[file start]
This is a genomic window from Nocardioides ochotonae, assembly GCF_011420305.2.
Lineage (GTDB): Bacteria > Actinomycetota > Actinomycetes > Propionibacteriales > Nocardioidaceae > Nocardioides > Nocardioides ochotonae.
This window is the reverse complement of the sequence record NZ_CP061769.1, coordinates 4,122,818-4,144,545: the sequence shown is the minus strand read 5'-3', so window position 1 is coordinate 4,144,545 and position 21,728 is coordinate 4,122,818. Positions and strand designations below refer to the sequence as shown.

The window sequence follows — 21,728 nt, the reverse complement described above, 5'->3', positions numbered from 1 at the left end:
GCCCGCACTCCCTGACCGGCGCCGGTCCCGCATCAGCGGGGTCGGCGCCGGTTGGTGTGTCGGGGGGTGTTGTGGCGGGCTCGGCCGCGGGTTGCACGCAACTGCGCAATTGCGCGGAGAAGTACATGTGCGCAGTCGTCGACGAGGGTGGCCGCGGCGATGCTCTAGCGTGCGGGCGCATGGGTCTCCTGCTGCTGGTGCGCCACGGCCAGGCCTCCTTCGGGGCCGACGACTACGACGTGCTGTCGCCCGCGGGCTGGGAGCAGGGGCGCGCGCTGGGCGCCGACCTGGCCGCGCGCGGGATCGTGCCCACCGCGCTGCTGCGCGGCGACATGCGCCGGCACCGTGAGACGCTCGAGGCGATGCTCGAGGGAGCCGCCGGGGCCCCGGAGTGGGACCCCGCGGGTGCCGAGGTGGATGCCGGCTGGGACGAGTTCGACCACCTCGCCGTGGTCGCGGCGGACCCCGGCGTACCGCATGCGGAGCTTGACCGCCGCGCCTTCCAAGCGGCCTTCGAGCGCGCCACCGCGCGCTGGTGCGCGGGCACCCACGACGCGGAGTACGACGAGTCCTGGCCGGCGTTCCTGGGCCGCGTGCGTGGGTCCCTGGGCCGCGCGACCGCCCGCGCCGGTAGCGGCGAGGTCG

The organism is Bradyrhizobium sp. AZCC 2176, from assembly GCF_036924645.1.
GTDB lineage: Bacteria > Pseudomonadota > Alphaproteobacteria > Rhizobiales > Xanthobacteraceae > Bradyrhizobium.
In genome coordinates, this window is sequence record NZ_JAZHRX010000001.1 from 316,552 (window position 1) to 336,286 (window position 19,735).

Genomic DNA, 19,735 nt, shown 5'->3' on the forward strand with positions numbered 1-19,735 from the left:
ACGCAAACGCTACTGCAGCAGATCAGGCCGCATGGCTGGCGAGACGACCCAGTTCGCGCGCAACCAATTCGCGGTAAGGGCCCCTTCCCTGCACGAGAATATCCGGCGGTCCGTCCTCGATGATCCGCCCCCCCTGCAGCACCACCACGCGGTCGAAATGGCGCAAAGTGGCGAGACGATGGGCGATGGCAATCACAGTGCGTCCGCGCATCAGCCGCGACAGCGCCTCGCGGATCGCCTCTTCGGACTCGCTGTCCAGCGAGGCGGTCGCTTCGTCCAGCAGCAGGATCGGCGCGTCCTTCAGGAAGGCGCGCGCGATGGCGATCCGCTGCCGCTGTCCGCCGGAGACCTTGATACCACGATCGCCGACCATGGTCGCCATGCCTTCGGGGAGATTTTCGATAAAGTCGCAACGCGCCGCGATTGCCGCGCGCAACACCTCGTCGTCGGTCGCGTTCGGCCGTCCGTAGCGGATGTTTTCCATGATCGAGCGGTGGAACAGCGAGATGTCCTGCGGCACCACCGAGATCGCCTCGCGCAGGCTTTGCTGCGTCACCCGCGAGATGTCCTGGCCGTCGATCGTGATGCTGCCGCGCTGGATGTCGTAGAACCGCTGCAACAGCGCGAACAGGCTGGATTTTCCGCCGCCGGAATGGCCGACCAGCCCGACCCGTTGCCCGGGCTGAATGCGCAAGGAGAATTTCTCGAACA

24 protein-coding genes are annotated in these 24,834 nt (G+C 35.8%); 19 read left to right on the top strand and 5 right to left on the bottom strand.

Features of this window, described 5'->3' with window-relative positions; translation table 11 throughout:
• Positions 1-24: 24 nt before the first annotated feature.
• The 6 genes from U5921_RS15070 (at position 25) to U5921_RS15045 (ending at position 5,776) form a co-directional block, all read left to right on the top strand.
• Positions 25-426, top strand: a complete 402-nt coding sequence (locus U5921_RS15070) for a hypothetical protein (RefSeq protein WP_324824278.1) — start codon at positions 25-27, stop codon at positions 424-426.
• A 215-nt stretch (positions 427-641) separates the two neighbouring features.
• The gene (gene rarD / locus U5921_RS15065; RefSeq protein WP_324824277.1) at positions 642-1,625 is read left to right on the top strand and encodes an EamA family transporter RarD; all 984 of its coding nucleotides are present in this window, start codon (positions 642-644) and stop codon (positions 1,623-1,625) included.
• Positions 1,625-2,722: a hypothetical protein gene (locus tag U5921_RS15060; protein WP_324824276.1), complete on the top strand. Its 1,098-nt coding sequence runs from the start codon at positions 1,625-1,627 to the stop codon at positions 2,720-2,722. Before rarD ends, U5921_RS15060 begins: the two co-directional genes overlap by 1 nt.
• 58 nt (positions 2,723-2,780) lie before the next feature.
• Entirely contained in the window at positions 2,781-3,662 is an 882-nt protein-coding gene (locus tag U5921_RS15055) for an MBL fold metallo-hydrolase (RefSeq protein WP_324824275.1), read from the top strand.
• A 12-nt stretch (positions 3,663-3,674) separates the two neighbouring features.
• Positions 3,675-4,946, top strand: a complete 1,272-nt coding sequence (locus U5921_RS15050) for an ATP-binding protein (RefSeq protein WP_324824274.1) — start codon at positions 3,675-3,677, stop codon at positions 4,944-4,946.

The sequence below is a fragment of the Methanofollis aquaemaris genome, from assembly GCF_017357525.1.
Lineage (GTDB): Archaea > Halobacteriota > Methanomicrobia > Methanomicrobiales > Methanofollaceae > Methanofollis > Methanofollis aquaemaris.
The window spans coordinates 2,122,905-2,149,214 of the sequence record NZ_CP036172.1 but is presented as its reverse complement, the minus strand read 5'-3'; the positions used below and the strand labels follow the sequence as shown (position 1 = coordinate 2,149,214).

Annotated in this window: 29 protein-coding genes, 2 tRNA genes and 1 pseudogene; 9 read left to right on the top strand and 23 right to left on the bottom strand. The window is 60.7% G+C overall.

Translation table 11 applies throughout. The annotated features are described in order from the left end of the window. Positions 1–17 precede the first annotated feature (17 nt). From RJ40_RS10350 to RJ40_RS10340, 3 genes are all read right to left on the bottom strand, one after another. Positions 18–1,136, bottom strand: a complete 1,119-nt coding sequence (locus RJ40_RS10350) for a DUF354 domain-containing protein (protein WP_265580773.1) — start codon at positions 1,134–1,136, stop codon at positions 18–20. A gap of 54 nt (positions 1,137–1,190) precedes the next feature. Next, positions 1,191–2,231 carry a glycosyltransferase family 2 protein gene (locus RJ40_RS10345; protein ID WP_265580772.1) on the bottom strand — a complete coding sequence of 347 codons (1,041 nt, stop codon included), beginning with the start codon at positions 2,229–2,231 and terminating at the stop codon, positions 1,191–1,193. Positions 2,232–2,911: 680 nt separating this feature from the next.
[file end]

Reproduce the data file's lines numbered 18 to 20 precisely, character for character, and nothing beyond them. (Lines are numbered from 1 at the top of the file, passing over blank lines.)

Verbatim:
• Positions 1,625-2,722: a hypothetical protein gene (locus tag U5921_RS15060; protein WP_324824276.1), complete on the top strand. Its 1,098-nt coding sequence runs from the start codon at positions 1,625-1,627 to the stop codon at positions 2,720-2,722. Before rarD ends, U5921_RS15060 begins: the two co-directional genes overlap by 1 nt.
• 58 nt (positions 2,723-2,780) lie before the next feature.
• Entirely contained in the window at positions 2,781-3,662 is an 882-nt protein-coding gene (locus tag U5921_RS15055) for an MBL fold metallo-hydrolase (RefSeq protein WP_324824275.1), read from the top strand.